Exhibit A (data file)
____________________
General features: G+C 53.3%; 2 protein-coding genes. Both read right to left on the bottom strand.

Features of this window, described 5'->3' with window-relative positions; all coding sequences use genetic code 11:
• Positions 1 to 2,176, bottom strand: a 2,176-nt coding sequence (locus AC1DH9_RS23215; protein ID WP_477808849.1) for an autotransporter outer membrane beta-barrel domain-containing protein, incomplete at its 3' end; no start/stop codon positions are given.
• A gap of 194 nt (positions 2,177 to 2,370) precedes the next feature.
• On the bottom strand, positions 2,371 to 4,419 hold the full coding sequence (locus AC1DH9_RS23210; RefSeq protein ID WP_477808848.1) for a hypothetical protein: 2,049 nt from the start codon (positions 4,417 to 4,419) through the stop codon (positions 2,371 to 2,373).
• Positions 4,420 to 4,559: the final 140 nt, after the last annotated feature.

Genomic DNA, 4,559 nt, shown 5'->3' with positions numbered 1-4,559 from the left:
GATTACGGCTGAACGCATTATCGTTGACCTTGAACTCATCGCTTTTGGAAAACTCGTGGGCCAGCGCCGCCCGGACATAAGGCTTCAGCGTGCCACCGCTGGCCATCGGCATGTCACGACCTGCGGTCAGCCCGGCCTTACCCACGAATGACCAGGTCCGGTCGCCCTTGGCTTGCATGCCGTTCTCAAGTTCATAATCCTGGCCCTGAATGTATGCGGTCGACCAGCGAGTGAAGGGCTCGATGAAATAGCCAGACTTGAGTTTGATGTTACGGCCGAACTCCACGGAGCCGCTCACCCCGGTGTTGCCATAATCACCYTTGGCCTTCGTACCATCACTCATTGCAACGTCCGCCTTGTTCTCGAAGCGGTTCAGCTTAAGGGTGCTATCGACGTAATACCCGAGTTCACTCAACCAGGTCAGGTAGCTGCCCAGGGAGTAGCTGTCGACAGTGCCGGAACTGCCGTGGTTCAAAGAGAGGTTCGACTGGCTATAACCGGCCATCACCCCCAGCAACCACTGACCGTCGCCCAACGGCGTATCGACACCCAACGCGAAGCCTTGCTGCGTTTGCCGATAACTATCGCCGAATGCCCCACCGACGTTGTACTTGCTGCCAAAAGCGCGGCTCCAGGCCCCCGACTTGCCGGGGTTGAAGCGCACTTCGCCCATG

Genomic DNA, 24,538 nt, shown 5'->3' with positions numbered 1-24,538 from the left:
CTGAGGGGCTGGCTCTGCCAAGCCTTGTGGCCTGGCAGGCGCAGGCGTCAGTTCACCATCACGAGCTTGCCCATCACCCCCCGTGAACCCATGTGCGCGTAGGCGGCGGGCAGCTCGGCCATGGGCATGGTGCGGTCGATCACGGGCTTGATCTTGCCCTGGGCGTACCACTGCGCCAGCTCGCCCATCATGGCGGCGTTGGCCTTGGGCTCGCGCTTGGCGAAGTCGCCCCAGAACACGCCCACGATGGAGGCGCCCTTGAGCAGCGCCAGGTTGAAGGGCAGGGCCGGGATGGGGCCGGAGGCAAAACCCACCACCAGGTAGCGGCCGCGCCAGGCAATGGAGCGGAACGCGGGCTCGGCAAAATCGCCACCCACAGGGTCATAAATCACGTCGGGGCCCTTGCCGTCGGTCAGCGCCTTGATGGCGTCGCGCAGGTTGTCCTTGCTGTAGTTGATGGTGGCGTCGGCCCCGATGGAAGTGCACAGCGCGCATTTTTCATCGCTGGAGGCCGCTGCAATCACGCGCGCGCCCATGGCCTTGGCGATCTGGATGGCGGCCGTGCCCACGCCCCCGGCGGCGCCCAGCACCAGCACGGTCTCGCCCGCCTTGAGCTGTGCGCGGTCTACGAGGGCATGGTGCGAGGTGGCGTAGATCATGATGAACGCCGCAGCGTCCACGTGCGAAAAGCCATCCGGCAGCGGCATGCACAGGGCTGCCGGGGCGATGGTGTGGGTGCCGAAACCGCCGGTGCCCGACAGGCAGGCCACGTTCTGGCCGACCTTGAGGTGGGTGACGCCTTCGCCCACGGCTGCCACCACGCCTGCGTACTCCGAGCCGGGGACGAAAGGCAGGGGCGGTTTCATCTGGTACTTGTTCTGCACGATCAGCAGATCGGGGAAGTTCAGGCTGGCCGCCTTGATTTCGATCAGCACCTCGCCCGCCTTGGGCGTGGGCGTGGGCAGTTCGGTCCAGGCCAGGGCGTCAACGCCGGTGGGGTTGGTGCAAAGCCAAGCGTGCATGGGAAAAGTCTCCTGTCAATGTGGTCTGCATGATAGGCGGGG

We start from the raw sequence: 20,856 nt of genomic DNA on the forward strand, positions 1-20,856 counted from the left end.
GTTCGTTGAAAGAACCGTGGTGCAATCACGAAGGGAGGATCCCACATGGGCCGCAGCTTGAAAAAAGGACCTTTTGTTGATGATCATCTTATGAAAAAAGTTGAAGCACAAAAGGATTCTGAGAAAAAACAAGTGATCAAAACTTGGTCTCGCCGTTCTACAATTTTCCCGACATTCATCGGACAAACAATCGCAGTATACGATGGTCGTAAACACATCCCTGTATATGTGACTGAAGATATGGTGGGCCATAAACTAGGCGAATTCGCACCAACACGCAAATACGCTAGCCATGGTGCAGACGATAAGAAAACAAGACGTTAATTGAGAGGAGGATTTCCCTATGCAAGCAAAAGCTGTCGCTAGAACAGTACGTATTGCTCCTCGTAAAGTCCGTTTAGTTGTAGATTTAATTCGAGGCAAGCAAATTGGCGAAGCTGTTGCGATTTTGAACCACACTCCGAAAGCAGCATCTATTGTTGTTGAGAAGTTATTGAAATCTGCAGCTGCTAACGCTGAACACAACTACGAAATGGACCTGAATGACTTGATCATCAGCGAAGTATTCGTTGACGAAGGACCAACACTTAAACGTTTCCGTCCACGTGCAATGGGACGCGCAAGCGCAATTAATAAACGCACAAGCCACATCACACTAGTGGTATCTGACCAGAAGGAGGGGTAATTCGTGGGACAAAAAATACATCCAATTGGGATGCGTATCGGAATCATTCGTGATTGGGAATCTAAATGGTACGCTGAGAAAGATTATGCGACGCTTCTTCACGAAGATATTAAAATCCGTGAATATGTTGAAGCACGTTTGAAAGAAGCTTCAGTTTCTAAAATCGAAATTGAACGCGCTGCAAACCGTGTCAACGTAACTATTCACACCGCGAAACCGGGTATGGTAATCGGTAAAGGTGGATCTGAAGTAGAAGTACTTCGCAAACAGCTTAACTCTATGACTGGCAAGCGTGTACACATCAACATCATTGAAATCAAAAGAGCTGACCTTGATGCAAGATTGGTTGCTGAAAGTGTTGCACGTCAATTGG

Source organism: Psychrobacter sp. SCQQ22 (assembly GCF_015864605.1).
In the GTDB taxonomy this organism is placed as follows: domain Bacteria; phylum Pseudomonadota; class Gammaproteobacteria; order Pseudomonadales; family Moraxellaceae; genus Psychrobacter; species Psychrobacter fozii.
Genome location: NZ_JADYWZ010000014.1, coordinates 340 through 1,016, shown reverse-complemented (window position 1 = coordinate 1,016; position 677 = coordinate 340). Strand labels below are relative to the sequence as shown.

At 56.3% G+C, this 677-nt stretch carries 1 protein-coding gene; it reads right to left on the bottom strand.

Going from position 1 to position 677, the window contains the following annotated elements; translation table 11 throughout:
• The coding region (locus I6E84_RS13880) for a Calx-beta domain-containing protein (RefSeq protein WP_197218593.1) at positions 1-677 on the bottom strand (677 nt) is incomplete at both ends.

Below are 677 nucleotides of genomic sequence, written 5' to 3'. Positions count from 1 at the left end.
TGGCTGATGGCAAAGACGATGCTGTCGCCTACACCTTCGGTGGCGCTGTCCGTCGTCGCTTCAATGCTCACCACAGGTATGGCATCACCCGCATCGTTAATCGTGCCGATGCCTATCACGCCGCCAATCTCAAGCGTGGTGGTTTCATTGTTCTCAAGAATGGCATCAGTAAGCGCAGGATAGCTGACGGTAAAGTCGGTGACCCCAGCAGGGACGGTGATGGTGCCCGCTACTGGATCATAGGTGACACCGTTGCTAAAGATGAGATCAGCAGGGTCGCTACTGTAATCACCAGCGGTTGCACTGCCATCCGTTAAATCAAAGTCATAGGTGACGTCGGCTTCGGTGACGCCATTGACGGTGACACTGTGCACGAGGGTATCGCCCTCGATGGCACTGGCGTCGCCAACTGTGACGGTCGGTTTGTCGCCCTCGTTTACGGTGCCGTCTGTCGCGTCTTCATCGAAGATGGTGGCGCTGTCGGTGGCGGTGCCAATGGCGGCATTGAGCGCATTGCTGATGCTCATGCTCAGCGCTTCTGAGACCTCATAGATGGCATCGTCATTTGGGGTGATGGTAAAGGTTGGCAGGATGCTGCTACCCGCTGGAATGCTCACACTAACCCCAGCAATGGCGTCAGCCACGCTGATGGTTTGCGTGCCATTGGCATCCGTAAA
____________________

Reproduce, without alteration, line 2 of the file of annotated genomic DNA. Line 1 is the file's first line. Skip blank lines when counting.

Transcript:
Features of this window, described 5'->3' with window-relative positions; all coding sequences use genetic code 11: